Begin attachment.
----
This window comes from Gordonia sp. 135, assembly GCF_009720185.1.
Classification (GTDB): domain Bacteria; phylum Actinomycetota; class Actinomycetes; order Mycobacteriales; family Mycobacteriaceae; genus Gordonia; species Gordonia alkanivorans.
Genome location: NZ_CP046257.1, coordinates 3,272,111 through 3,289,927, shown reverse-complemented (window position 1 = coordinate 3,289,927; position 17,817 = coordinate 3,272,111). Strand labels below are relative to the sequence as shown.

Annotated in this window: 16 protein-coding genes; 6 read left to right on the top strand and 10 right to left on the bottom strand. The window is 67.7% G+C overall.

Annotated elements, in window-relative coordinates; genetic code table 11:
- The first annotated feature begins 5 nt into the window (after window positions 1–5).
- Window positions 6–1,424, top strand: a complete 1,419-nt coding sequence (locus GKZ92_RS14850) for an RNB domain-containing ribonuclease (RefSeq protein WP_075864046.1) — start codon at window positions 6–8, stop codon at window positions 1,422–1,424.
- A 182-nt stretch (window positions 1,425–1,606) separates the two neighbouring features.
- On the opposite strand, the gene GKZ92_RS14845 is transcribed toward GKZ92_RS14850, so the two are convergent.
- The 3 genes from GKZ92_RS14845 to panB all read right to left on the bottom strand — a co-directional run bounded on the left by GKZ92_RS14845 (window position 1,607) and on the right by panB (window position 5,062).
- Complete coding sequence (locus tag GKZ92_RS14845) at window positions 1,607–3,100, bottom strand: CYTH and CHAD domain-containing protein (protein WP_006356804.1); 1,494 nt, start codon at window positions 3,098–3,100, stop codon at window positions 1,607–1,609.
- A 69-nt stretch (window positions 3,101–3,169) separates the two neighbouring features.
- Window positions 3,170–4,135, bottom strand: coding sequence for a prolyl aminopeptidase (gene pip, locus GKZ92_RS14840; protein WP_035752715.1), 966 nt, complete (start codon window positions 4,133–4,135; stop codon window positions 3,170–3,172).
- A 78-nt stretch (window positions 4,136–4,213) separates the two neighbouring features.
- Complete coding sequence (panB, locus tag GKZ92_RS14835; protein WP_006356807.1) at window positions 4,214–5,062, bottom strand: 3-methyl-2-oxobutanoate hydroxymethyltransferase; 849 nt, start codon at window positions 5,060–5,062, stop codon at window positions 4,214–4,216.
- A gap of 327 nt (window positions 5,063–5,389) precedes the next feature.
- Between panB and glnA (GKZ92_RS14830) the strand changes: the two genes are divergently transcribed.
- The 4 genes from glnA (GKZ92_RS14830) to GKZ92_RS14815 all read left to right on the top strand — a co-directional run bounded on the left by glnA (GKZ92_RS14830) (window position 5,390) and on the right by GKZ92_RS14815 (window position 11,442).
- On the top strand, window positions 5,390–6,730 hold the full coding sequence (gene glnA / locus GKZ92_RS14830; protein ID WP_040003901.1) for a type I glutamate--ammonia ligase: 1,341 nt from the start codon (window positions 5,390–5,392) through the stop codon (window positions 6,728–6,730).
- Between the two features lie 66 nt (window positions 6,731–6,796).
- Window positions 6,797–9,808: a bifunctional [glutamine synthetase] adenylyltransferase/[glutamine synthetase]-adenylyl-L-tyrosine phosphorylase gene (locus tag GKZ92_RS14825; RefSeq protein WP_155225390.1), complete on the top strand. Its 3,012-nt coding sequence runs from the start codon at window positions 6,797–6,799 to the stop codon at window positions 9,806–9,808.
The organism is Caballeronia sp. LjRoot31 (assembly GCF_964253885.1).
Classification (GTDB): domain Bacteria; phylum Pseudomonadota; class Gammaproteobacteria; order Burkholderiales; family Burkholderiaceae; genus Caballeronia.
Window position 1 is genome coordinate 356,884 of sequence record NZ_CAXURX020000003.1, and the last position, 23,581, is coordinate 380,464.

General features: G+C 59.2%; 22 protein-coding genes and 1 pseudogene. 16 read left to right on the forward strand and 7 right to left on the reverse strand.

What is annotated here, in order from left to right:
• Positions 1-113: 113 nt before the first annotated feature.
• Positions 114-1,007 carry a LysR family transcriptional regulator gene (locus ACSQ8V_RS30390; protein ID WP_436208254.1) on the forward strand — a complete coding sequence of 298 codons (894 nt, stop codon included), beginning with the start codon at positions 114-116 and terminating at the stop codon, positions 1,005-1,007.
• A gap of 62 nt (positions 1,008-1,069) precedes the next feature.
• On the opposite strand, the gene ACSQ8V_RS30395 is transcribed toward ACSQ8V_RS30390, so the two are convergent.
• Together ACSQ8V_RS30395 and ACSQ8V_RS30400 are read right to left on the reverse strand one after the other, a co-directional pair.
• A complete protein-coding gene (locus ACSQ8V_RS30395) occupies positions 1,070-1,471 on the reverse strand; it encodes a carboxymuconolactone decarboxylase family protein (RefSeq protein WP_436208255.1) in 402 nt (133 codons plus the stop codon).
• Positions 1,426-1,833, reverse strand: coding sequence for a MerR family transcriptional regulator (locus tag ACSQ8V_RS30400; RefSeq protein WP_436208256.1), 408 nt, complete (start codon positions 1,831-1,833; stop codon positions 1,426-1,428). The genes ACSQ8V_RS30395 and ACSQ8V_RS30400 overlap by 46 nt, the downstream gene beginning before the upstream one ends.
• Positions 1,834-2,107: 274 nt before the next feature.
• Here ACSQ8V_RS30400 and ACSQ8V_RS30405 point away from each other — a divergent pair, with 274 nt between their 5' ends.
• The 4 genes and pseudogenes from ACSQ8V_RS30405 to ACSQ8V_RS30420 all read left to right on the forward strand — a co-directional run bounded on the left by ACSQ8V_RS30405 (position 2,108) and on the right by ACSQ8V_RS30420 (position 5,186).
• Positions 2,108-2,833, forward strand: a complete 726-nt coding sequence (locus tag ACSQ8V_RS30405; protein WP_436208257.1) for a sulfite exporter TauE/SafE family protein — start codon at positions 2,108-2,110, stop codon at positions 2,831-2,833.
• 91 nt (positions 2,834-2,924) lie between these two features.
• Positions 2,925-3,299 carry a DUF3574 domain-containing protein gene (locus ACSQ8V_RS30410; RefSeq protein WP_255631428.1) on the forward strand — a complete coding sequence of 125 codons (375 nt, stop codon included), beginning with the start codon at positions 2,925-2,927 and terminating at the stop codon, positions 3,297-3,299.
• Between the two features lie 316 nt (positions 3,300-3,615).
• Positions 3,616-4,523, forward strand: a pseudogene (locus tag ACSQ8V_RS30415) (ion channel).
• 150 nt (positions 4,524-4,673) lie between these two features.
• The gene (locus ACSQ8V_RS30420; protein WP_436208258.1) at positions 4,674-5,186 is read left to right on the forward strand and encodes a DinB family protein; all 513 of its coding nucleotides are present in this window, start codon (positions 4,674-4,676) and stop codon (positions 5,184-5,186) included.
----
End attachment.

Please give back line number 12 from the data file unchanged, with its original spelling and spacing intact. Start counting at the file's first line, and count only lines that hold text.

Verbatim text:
- A 69-nt stretch (window positions 3,101–3,169) separates the two neighbouring features.